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mikeysames

That initial diagram is really cool.
I wonder if this is the kind of road map that can be parsed, assigned and managed or if it is best to cultivate the organic growth of the story as the participation emerges through the network (and time line).
It reminds me of the intense guerilla, viral marketing campaigns that are filled with easter eggs all over the web and are scripted out to help encourage each tipping point as it moves from one spot on the timeline to the next. - that is managed, but still dependent on consumers engaging in the story/campaign for it to be effective.

For NPO's, needing to deliver an authentic story, how much of this process do you think can be intentionally managed before it feels contrived?

Lidja

Re: Gary's diagram:
Fascinating that the perceived level of influence is highest with the sharers, and lowest with the actual creators... Hmmm...

I get that this perceived level of influence is meant to relate to the degree of resonance, but still - it is an interesting concept to consider if we are the content creators. Can we create these stories with any degree of facility aimed at their eventual sharability, and hence, resonance? or is the content creation too far removed from the sharing to have any real impact on the type/depth of sharing that eventually occurs?

Lina Srivastava

Thank you so much, Beth, for writing about transmedia activism- and for taking the topic forward into a deeper discussion of planning and networked organizations. The key to having this type of activism succeed really is to create and maintain networks, as you've honed in on. In general, the process of engaging a community around content creation is similar to building community around cause for other purposes. To address Mike's point, since I've started looking at strategic planning for this process, I've found it's extremely helpful to proactively plan the process and recruit the network-- but to be aware of unsolicited opportunities and to allow room for the "story universe" to grow organically (though content creation from a variety of decentralized authors brings up aesthetic, technical and ownership issues, among others).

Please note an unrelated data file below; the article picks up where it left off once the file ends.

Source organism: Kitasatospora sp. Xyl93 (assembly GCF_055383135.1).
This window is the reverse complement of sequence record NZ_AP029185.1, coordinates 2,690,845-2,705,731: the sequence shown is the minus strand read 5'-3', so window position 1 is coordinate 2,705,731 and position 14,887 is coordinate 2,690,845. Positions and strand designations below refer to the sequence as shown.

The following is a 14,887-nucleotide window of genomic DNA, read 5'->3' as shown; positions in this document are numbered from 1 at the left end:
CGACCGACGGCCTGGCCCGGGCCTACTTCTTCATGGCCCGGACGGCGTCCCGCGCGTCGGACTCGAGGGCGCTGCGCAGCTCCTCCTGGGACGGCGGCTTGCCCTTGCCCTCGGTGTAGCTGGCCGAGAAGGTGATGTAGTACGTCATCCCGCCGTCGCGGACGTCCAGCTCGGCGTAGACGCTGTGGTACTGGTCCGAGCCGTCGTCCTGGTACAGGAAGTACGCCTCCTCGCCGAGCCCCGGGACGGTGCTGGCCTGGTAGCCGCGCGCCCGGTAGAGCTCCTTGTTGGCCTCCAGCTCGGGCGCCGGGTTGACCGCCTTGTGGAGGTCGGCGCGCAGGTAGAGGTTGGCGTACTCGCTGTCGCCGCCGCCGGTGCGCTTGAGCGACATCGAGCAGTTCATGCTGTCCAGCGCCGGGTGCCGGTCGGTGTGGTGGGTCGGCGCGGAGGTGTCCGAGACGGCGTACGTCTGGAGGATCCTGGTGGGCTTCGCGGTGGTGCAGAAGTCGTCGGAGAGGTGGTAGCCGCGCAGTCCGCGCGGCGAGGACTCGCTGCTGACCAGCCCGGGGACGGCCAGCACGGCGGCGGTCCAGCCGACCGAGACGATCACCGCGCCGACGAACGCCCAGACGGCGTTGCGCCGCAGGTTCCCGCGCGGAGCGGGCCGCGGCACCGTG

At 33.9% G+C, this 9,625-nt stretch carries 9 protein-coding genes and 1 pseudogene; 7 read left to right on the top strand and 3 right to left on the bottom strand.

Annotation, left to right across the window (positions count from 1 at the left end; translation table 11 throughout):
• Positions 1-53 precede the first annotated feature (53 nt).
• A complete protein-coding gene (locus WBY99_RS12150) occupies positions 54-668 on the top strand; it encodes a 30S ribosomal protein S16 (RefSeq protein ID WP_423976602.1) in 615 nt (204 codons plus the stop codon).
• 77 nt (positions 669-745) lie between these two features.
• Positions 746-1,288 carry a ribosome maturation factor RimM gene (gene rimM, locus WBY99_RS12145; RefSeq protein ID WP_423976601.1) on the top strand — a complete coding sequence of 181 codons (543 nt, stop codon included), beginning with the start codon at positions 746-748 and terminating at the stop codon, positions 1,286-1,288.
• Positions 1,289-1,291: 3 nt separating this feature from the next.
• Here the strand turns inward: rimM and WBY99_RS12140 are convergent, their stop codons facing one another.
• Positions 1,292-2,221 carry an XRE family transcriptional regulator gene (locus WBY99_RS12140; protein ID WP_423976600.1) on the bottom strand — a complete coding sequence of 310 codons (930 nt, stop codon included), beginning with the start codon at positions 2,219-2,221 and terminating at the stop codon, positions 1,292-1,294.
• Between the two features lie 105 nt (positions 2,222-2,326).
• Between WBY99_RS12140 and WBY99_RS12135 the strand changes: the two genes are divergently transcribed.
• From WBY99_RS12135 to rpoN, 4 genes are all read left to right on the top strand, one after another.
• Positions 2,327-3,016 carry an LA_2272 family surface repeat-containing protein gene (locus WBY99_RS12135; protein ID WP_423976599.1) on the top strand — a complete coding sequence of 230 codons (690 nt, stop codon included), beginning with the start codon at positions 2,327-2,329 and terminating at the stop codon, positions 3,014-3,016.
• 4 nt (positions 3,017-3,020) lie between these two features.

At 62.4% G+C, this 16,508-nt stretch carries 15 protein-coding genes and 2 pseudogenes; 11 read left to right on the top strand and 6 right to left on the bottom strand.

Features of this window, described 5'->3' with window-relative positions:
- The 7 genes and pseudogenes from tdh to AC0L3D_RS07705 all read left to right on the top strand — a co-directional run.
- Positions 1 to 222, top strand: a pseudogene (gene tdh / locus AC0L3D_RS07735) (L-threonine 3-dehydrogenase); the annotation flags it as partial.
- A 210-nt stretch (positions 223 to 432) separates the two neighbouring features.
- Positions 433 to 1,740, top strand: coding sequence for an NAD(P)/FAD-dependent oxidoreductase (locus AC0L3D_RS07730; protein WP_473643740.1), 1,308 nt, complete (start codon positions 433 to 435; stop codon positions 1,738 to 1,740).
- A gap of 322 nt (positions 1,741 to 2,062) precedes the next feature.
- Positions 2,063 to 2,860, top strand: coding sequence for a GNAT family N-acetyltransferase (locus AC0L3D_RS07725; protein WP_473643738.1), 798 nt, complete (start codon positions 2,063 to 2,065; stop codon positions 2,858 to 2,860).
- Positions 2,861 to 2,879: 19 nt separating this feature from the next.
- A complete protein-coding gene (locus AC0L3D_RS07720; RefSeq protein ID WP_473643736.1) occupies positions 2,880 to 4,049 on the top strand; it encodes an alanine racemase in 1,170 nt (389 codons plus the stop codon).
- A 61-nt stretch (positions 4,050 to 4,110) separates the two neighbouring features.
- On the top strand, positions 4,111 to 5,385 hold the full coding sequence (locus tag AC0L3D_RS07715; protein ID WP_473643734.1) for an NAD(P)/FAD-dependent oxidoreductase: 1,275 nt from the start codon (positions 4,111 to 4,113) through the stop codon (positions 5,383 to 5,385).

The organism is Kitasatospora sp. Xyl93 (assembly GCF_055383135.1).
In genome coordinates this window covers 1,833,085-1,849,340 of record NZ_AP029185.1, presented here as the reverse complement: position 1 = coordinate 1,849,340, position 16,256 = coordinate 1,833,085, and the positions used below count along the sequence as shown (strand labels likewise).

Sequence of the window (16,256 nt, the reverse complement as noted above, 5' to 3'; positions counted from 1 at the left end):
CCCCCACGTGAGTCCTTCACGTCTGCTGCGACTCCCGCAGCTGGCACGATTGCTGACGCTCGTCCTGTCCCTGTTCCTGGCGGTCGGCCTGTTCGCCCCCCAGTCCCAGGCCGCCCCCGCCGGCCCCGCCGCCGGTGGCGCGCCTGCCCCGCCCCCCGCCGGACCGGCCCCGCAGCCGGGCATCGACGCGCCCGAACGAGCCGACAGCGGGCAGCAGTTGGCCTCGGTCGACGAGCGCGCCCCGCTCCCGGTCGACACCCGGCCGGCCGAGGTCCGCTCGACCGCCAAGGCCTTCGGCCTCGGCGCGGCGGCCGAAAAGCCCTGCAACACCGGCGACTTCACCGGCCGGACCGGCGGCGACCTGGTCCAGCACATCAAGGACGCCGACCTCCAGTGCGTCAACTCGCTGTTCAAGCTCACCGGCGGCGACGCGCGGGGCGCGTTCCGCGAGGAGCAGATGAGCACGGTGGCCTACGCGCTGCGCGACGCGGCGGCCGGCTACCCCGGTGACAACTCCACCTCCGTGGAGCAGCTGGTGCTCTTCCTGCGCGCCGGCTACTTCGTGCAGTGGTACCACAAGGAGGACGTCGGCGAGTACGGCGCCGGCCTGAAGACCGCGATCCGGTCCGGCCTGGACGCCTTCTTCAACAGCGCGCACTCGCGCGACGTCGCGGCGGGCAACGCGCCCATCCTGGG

I think your question, Beth, about business planning to facilitate co-creation networks is particularly on point: It drives home that for organizations to use storytelling to effectively engage and energize community, they have to build/position their internal capacity and create external networks to manage co-creation in the first place. The thorny question here that directly impacts is how do you do this with minimum cash and resource outlay while still ensuring maximum outreach and stakeholder/network stewardship? I'm still working on the $$ questions and would love to hear others' ideas.

mikeyames

Lina -
I'd love to see Charity:Water and their interaction with @amanda and twestival run through a case study to flesh out the $$ question. With 200 cities self organizing, what was the charity's real cost to participate in the event?

You probably have some other case studies already.